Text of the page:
Trials are required by law under the FDAAA to report their results directly onto in the form of structured tables. [13,14] This registry carries numerous advantages over journal publication: registry reports have been shown to be more complete, especially on adverse events, while journals have a track record of permitting outcome misreporting and other shortcomings. [15,16,17]

Crucially, registry reports also bypass the long editorial delays at journals. Uploading results to is our criteria for a trial to be reported, because this is what the law—the FDAAA—requires.

It is over four decades since non-reporting of clinical trials was first reported. The AllTrials campaign is now supported by 90 000 individuals and over 700 organisations including patient groups, professional bodies, funders, and government bodies such as NICE and IQWiG. [18,19]

It is time for this problem to be fixed. We look forward to positive and productive discussions in the responses to this series; we hope that these discussions will be focused on getting all trials reported.

Ben Goldacre is a doctor, author, and director of the EBM DataLab at the University of Oxford. He co-founded the AllTrials campaign for trials transparency.

Competing interests: BG has received research funding from the Laura and John Arnold Foundation, the Wellcome Trust, the Oxford Biomedical Research Centre, the NHS National Institute for Health Research School of Primary Care Research, the Health Foundation, and the World Health Organization; he also receives personal income from speaking and writing for lay audiences on the misuse of science. ND is employed on BG’s LJAF grant.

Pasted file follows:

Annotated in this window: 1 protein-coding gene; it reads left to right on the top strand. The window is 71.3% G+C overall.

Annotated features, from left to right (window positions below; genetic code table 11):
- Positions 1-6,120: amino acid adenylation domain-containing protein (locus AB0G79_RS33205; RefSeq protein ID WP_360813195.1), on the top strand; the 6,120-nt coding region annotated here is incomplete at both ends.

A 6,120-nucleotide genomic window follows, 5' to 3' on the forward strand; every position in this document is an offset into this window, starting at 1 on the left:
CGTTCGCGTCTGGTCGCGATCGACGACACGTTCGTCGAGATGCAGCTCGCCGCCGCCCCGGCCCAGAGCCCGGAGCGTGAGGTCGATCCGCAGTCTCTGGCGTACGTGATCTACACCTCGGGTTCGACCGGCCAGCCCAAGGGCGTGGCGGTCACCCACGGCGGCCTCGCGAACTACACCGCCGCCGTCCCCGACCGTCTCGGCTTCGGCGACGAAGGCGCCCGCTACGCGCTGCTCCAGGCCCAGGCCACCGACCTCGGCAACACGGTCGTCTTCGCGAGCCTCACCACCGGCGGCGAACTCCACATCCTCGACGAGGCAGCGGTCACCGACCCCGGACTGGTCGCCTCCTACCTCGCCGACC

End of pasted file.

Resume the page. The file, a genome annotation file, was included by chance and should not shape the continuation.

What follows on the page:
Nicholas J DeVito is a researcher at the EBM Datalab at the University of Oxford.


Competing interests: ND is employed on BG’s LJAF grant.


Carl Heneghan is professor of EBM at the University of Oxford, director of CEBM, and a GP. He is also a founder of the AllTrials campaign.

Competing interests: CH jointly runs the Evidence Live conference with The BMJ and is a founder of the AllTrials campaign. He has received expenses and payments for his media work. He has received expenses from the World Health Organization (WHO) and the US FDA, and holds grant funding from the NIHR, the National School of Primary Care Research, the Wellcome Trust, and the WHO. He has published previously on IVF “Add-on treatments” in The BMJ.

Síle Lane is head of international campaigns and policy at Sense about Science, an independent charity that challenges the misrepresentation of evidence in public life. Síle runs AllTrials, the global campaign for clinical trial transparency.

Competing interests: SL is employed by Sense about Science in part to run the AllTrials campaign for clinical trials transparency.


Richard Stephens is a survivor of two cancers and a heart emergency, and has had multiple morbidities and late effects. He chairs the NCRI’s Consumer Forum and sits on NHS England’s Cancer Patient Experience Advisory Group. He is a founder member of the AllTrials and useMYdata movements. He is joint editor in chief of BMC’s Journal of Research Involvement and Engagement.

Competing interests: RS is an independent patient advocate and has received consultancy fees from AstraZeneca and Pfizer. RS receives an annual honorarium from NCRI to act as their consumer lead, and from BioMedCentral as co-editor in chief of Research Involvement and Engagement. RS receives honoraria from charitable and governmental organisations, including NHS England, Cancer Research UK, Genomics England, and others. RS receives hospitality from industry, academia, and charities, eg as a guest speaker or a conference chair.